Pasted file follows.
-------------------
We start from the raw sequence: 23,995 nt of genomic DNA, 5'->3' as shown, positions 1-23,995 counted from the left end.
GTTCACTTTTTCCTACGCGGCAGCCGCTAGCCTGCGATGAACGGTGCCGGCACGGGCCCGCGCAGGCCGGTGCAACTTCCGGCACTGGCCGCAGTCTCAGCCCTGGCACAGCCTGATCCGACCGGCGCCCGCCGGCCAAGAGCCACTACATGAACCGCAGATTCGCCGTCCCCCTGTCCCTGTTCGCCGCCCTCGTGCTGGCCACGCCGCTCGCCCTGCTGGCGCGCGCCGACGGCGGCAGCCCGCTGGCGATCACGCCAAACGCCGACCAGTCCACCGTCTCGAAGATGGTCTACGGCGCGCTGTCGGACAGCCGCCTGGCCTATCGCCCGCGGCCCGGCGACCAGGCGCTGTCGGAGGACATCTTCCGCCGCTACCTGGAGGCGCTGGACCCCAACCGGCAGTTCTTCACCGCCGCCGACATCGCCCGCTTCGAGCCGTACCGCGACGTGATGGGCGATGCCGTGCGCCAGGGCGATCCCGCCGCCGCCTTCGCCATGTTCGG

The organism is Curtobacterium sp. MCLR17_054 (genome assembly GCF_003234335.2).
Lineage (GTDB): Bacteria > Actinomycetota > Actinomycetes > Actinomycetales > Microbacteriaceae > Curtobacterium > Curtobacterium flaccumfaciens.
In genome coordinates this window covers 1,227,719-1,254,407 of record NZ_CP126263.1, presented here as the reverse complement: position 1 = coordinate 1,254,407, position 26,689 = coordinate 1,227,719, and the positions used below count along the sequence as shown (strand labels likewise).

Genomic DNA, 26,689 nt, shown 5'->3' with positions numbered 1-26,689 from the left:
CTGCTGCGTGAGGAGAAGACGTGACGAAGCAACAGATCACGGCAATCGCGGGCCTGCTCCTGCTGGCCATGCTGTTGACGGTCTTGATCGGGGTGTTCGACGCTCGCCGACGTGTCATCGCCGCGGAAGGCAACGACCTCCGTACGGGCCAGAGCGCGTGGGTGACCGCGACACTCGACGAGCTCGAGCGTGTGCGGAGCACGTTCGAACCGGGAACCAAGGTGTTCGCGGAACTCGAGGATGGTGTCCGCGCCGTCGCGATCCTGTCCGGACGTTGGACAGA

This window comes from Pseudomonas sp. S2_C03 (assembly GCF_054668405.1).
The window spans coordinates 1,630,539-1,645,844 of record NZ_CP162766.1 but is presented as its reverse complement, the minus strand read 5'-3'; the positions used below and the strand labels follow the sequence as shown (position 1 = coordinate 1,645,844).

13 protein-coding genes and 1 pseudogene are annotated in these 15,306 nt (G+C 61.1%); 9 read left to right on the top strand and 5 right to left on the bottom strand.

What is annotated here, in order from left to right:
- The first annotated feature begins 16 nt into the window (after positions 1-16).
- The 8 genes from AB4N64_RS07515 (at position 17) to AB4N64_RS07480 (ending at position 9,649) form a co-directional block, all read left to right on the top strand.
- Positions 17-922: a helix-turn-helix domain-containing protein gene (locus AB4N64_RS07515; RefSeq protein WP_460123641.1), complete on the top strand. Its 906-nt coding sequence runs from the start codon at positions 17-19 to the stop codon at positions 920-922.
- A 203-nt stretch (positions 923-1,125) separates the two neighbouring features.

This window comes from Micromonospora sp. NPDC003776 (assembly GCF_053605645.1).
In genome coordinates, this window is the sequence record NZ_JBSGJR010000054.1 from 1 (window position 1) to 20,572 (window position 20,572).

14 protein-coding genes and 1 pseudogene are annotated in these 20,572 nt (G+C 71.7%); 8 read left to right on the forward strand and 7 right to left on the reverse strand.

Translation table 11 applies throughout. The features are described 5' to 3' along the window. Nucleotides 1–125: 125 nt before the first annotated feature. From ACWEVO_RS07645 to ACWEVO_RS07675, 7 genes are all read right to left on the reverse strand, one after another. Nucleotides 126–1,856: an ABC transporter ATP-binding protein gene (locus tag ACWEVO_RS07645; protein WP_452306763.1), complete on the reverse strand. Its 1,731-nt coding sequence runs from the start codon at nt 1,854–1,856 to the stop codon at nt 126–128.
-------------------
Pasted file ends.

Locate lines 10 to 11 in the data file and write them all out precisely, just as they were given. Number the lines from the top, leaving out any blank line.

13 protein-coding genes and 1 pseudogene are annotated in these 15,306 nt (G+C 61.1%); 9 read left to right on the top strand and 5 right to left on the bottom strand.

What is annotated here, in order from left to right: